Europe

    • Moscow has one mosque for 500,000 Muslims. On religious holidays, like Eid Al-Adha, tens of thousands of faithful pray in streets specially blocked off near mosques, Moscow, Oct. 15, 2013. (Vera Undritz for VOA)
    • Police line a pedestrian tunnel connecting Prospect Mira (Peace Avenue) Metro station and the Cathedral Mosque area, Moscow, Oct. 15, 2013. (Vera Undritz for VOA)
    • Vendors sell colorful, durable mats for praying on the pavement in Moscow, Oct. 15, 2013. (Vera Undritz for VOA)
    • Twin minarets of Moscow's new Cathedral Mosque rise over the green painted madrassa, a religious school which dates to the original construction in 1904. (Vera Undritz for VOA)
    • Some men arrived as early as 2 am for prayers that started at sunrise -- 8 am in Moscow, Oct. 15, 2013. (Vera Undritz for VOA)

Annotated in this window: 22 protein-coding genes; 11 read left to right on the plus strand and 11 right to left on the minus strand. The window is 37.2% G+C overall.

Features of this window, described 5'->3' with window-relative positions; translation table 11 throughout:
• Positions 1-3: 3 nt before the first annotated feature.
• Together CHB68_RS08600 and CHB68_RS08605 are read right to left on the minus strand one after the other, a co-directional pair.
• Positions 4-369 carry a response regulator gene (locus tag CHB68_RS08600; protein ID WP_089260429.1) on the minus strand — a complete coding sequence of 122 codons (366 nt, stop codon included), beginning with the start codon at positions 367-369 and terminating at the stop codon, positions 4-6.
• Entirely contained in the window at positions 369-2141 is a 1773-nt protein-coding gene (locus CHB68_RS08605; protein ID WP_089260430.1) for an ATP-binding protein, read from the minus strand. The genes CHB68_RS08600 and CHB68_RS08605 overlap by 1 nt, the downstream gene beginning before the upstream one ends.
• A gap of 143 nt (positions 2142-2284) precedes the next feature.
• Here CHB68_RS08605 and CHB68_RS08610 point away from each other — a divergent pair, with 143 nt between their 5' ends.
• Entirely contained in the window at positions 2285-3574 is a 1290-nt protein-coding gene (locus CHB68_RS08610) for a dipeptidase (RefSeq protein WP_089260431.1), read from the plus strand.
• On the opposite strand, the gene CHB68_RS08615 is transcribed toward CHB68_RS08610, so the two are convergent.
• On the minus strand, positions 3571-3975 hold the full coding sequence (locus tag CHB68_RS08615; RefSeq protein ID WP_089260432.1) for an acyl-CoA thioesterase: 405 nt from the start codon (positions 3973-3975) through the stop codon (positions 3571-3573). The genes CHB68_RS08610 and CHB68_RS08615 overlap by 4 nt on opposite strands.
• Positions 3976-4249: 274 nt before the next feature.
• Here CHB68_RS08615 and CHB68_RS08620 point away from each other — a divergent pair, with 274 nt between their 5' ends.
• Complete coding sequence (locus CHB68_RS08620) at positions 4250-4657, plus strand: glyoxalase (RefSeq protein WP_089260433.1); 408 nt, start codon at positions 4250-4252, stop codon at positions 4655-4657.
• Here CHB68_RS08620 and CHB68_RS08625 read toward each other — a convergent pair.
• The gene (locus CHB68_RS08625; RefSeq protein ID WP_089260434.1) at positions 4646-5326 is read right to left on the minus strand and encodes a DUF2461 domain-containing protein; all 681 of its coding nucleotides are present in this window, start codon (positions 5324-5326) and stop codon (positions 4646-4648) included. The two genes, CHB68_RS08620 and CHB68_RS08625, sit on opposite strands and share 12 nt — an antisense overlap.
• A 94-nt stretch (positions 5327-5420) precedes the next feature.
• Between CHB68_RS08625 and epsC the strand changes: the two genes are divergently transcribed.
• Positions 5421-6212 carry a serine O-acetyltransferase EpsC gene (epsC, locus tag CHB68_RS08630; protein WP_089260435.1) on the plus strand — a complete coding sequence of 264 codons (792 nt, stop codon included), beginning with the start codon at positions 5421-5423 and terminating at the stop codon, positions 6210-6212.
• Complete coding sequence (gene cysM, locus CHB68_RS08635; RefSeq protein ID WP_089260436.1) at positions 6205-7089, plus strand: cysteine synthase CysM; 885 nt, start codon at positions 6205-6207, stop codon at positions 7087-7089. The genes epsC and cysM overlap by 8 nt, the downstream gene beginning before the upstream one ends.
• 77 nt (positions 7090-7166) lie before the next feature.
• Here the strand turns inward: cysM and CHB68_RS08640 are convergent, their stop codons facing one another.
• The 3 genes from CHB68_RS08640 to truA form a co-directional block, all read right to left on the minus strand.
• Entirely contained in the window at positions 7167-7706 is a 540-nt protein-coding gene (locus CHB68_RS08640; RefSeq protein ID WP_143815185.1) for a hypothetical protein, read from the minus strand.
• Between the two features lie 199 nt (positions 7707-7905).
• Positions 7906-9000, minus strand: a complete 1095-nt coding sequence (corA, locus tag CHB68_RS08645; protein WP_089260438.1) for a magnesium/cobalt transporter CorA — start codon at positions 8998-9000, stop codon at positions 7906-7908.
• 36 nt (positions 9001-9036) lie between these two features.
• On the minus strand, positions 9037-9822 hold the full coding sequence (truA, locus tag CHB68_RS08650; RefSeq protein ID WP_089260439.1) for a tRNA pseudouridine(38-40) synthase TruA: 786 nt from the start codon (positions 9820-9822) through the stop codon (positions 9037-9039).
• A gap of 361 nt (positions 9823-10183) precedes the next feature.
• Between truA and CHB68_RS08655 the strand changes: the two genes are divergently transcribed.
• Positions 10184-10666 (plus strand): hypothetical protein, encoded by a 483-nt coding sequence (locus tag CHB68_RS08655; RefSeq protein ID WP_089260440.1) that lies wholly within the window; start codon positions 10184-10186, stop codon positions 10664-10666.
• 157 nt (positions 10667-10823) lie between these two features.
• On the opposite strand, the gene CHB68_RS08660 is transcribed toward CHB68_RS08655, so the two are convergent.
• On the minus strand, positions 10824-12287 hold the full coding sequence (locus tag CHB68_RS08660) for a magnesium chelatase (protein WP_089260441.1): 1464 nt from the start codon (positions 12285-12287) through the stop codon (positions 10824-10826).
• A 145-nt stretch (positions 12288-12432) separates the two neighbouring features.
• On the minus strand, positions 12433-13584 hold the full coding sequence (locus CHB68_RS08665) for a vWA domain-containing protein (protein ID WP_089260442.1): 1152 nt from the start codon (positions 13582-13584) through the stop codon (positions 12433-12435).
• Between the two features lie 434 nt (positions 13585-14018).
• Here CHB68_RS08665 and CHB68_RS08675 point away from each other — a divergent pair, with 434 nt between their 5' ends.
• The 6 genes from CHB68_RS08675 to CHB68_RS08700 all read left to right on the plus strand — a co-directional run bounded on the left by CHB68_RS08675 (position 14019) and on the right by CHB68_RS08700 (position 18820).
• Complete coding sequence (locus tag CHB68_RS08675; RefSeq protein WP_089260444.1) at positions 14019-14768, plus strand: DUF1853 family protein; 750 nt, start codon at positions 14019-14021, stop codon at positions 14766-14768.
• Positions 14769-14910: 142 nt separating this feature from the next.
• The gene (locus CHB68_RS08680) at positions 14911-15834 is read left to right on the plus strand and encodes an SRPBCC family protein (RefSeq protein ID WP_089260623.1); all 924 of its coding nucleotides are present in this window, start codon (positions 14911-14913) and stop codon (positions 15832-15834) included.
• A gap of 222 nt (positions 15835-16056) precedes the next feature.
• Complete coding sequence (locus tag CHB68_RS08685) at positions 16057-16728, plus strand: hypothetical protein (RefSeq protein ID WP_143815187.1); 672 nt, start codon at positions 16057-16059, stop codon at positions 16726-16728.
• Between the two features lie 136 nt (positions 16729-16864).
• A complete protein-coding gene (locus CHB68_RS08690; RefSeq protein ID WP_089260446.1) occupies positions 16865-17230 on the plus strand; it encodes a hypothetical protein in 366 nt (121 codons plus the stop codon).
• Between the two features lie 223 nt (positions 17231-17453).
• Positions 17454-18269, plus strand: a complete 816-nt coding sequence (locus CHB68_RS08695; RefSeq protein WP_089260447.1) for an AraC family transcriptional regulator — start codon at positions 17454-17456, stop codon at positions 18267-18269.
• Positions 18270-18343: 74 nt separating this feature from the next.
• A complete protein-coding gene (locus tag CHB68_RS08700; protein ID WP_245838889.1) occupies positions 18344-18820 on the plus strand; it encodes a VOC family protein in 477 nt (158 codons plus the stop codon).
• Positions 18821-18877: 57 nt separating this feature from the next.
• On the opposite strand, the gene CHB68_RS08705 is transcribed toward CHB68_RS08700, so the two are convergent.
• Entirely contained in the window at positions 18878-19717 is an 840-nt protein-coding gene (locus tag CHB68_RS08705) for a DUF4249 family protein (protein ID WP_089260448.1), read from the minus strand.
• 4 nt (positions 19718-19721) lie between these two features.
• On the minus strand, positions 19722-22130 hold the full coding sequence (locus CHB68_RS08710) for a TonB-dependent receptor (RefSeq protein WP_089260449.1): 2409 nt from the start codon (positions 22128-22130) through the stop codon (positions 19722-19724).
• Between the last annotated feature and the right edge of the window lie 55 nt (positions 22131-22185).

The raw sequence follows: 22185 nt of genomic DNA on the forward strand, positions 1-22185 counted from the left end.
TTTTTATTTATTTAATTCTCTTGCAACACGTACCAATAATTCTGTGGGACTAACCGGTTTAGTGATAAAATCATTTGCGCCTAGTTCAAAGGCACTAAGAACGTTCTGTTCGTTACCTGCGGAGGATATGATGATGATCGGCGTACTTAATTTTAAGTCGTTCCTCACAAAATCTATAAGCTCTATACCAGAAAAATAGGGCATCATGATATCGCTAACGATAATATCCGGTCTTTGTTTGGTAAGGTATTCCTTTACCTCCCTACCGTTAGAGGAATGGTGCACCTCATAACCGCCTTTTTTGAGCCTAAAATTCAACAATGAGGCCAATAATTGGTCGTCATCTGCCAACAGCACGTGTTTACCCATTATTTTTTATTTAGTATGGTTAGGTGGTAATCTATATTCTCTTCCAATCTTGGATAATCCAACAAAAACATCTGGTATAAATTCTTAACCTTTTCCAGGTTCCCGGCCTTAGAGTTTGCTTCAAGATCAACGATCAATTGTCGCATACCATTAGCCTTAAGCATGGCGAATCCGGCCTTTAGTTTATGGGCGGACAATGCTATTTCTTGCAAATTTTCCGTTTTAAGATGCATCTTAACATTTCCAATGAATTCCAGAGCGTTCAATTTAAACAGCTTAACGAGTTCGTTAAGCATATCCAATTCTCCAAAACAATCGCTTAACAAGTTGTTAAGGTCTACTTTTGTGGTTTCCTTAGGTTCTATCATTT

• Tens of thousands of faithful occupied almost every corner of Schepina Street, near the Cathedral Mosque in Moscow, Oct. 15, 2013. (Vera Undritz)
    • Vendors sell prayer beads and skull caps, Moscow, Oct. 15, 2013. (Vera Undritz for VOA)
    • Men pray in the streets of Moscow, Oct. 15, 2013. (Vera Undritz for VOA)
    • Men complete their prayers on a closed street, Moscow, Oct. 15, 2013. (Vera Undritz for VOA)
    • A man completes his prayers on a closed street, Moscow, Oct. 15, 2013. (Vera Undritz for VOA)
    • Blue construction workers barracks stand next to the concrete shell of the Cathedral Mosque which is to be completed by 2015, Moscow. (Vera Undritz for VOA)

    Moscow's Muslims Mark Eid al-Adha

    Published October 16, 2013


    You May Like

    Escalation of Media Crackdown in Turkey Heightens Concerns

    Critics see 'a new dark age' as arrests of journalists, closures of media outlets by Erdogan government mount

    Russia Boasts of Troop Buildup on Flank, Draws Flak

    Russian military moves counter to efforts to de-escalate tensions, State Department says

    Video Iraqis Primed to March on Mosul, Foreign Minister Says

    Iraqi FM Ibrahim al-Jaafari tells VOA the campaign will meet optimistic expectations, even though US officials remain cautious